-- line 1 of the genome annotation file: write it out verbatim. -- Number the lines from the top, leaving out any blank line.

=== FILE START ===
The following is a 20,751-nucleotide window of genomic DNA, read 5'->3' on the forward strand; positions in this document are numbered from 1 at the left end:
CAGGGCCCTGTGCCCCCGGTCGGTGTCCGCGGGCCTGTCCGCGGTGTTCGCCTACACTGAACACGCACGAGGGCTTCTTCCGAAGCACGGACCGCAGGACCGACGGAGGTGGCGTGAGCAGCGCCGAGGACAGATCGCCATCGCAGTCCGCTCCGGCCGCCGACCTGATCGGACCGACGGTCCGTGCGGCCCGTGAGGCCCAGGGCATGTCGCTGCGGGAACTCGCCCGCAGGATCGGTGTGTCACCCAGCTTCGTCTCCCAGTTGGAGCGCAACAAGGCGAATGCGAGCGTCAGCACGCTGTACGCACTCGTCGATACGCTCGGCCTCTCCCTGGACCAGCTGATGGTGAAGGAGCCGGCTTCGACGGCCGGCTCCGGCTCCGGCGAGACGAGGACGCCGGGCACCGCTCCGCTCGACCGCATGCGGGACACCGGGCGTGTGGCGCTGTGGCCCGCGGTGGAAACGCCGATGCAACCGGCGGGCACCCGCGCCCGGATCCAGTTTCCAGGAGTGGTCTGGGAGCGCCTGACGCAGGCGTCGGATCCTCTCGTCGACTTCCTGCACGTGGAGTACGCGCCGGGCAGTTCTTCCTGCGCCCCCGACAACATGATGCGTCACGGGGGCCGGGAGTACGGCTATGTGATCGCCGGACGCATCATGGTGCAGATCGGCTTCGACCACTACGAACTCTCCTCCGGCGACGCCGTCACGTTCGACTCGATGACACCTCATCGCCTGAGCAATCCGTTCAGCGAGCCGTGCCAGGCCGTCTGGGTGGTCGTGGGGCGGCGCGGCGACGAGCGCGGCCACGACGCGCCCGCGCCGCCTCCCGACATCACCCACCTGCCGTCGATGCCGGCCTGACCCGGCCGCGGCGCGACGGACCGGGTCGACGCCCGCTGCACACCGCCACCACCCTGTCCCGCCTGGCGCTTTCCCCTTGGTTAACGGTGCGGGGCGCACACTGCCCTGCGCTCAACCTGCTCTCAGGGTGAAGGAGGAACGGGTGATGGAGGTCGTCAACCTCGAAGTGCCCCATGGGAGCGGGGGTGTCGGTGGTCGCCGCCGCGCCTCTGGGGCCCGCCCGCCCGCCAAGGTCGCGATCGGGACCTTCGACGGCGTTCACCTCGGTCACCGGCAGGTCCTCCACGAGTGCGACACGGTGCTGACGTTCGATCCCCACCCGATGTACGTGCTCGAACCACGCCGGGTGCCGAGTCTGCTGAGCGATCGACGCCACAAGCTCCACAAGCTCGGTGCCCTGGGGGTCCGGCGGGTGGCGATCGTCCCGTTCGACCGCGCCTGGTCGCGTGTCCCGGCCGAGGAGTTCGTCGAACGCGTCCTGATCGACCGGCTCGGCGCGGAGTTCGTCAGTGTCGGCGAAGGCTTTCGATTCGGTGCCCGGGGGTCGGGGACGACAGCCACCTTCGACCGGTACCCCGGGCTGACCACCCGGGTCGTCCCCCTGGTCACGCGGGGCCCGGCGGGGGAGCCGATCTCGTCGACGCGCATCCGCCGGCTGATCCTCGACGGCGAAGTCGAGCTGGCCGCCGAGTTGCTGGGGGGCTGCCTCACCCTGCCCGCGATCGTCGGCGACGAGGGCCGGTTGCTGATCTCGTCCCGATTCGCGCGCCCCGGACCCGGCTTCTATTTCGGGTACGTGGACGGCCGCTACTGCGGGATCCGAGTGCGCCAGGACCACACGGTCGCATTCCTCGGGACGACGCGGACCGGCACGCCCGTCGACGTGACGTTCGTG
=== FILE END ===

The following is a 20,751-nucleotide window of genomic DNA, read 5'->3' on the forward strand; positions in this document are numbered from 1 at the left end: